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Lismore councillors quit citing friction after council faces bushfires, floods, pandemic and budget deficits

By Bronwyn Herbert and Joanne Shoebridge, Thursday August 13, 2020 - 07:29 EST
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Councillors, Gianpierro Battista and Greg Bennett (centre back) have both resigned. - ABC

Lismore Mayor Isaac Smith said councillors were struggling to contain their frustrations after facing a run of natural disasters and major financial challenges during the current term.


Last week, councillors Gianpierro Battista and Greg Bennett both resigned, leaving nine elected representatives to serve the remaining 12 months of the extended term.

Councillor Battista, who has served on the council for more than a decade, said it was with sadness and relief that he was leaving.

But he took a parting shot at council management, saying he felt disconnected from the decision-making process in recent years.

"It has been terrible," he said.

"Trying to deal with a bureaucratic machine that is bent on making some of us redundant and disconnected from the decision-making process has taken its toll."

'Wasn't feeling part of the group'

Councillor Battista cited one of his many concerns as how the General Manager and Mayor had rejected a Federal Government $2-million election pledge in 2019 to refurbish the Lismore Lake Pool.

"For the life of me I don't know why the General Manager and the Mayor decided we didn't need to be informed," he said.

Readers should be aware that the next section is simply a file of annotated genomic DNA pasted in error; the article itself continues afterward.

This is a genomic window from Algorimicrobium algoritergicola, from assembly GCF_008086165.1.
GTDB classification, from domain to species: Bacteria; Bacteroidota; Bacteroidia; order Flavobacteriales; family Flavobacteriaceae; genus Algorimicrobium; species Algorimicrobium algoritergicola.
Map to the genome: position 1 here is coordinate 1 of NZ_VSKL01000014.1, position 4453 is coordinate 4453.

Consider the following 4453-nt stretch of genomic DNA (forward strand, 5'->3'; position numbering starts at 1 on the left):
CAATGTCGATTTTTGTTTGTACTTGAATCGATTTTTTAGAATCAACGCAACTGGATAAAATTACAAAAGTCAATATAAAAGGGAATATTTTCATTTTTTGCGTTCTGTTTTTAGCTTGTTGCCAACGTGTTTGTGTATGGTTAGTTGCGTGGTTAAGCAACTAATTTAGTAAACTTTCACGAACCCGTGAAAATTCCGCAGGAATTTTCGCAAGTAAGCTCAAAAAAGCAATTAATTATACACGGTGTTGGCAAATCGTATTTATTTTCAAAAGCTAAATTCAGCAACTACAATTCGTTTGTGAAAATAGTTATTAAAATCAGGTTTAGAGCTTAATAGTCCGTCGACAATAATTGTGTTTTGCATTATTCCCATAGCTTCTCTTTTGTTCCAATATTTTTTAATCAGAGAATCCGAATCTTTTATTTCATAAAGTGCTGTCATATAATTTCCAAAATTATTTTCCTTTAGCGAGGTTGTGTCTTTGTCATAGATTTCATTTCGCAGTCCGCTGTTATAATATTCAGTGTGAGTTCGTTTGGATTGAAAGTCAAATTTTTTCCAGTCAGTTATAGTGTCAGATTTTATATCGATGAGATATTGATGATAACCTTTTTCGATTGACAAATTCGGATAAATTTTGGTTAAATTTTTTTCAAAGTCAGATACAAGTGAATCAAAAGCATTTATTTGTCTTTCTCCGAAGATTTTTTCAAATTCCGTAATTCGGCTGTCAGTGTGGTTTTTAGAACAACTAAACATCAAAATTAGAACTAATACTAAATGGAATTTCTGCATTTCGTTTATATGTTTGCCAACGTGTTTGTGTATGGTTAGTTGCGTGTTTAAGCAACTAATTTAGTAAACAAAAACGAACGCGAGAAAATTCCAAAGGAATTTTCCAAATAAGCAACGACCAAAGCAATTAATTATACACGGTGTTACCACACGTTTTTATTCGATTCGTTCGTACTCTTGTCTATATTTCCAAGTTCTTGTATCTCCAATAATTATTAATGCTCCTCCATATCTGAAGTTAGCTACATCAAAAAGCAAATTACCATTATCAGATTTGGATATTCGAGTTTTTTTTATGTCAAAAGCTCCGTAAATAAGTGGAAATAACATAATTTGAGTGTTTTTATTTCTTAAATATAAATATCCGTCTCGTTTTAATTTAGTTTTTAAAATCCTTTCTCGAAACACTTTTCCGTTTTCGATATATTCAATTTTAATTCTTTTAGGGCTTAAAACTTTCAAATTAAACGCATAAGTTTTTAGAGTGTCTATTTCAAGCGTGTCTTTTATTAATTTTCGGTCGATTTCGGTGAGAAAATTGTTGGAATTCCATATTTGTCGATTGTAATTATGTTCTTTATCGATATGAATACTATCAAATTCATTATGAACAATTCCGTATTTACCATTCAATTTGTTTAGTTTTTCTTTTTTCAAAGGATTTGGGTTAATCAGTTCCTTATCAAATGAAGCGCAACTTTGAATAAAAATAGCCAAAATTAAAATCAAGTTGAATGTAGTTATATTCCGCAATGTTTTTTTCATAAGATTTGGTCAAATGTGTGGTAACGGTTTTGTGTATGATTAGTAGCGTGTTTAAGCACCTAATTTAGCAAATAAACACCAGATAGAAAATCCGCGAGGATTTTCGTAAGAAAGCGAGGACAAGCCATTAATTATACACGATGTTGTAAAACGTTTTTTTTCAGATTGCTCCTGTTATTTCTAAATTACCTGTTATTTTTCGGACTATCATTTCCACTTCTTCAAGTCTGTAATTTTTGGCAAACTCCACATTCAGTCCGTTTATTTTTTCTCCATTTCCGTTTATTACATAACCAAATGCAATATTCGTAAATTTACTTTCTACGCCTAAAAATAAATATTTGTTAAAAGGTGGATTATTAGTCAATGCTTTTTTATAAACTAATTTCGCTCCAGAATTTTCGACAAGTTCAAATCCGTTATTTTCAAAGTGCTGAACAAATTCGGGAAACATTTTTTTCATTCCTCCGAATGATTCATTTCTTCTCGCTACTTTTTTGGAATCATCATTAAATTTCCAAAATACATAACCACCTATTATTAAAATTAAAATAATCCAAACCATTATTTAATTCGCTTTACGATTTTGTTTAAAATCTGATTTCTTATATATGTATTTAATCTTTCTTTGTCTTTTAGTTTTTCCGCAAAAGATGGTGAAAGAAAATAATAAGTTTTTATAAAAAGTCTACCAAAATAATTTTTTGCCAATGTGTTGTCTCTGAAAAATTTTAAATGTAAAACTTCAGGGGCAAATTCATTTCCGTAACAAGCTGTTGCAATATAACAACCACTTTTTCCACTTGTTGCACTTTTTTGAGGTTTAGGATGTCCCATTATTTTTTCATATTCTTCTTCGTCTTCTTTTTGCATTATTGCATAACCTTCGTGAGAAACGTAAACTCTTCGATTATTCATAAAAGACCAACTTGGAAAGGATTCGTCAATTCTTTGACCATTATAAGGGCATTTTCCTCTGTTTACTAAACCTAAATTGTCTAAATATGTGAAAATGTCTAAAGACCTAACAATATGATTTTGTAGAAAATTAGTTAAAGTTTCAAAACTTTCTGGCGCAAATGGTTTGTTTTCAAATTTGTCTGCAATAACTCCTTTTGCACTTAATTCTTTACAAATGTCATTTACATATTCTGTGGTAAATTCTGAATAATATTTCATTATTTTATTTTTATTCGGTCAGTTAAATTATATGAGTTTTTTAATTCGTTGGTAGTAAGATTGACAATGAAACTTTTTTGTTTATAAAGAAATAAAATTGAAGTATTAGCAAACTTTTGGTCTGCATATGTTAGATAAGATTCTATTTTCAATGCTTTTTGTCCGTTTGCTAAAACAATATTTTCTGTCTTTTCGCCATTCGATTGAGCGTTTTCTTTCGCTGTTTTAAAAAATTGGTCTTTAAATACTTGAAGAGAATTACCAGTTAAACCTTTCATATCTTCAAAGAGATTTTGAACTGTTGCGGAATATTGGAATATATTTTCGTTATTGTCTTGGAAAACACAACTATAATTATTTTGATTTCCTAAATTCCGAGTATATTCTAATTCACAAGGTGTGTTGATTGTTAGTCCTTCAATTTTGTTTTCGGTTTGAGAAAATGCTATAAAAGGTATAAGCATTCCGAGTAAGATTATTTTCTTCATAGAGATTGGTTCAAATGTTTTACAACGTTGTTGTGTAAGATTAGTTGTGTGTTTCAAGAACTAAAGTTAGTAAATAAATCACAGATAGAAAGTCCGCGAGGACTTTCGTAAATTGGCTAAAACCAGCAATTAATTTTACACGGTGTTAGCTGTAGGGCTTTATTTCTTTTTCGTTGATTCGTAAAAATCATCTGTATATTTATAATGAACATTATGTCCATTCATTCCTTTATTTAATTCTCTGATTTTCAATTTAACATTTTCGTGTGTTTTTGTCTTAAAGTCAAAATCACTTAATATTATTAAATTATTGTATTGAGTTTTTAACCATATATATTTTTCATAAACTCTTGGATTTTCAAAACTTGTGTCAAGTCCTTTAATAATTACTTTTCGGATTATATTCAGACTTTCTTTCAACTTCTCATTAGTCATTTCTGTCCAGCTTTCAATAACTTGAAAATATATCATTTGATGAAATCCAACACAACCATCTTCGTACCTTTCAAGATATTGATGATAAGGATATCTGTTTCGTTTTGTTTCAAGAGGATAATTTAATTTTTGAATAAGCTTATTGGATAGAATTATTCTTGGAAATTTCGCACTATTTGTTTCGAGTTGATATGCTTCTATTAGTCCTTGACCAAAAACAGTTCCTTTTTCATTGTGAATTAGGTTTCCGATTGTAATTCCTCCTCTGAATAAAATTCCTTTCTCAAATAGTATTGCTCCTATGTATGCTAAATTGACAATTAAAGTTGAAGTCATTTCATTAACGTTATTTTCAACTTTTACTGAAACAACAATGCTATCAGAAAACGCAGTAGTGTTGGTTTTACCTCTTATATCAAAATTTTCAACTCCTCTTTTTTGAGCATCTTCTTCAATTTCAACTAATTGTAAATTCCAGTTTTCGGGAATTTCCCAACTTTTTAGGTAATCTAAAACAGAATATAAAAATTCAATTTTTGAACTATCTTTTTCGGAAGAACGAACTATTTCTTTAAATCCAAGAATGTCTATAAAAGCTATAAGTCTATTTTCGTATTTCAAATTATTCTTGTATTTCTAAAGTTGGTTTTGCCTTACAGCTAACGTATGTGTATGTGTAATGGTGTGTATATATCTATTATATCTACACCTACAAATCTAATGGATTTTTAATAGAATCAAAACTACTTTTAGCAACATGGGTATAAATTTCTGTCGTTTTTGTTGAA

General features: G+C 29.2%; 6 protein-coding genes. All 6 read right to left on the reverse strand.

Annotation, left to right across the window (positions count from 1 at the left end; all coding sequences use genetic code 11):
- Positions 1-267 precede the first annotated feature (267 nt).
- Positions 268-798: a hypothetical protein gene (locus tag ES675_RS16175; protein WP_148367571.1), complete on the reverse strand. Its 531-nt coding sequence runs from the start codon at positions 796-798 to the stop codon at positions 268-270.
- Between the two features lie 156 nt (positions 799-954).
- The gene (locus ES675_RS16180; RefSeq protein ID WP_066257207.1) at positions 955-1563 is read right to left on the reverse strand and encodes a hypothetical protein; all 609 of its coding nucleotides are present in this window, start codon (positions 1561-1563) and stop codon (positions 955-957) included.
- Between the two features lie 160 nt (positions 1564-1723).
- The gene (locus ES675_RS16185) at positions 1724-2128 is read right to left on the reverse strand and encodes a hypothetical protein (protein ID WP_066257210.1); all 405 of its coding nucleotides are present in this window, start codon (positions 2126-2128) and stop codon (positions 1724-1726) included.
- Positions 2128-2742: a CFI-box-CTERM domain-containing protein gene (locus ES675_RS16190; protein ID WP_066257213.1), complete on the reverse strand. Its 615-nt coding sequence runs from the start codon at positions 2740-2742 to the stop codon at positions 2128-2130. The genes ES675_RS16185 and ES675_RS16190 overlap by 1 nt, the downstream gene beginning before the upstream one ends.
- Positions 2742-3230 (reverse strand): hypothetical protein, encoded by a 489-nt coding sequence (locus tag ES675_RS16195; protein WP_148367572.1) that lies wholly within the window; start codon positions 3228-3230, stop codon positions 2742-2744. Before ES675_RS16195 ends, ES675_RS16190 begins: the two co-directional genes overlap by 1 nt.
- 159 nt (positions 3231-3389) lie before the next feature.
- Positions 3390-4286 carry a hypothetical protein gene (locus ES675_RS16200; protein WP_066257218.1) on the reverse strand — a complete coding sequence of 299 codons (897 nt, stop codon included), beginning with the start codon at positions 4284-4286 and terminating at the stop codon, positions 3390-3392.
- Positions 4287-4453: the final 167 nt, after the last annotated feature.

"I started thinking of that from a governance point of view that two people who are in charge, one is the general manager and one is the mayor … making a decision for the whole of the council.

"We should have every proper document to make our decision.

"You can't ask people to make decisions with an hour's notice of what they are going to decide on.

"I wasn't feeling comfortable being part of the group."

Challenging circumstances

Mayor Isaac Smith agreed with this description, which he said had been brought on by the challenging circumstances.

A $6-million budget deficit was revealed in 2019, at a critical time when the community was trying to recover from one of its worst floods in recorded history.

The local government area has also been affected by bushfires and the COVID-19 pandemic.

"We've faced too many natural disasters, it really would have been unthinkable at the start of the term, so there's been a lot of friction amongst the elected body, that's absolutely true," Mayor Smith said.

Lismore City Council general manager, Shelley Oldham, has defended council procedures in providing information.

"We've had 12 per cent more briefings and the quality and integrity of information before councillors has more rigour than what I've seen and what I inherited," she said.

Ms Oldham said in relation to the Lismore Lake Pool, councillors had unanimously decided they did not want to spend money on a third pool in Lismore and instead passed a motion to explore other options for the land.

That vote occurred before the Federal Government offered financial support for the project.

Statewide council elections will be held on Saturday 4 September, 2021.


© ABC 2020

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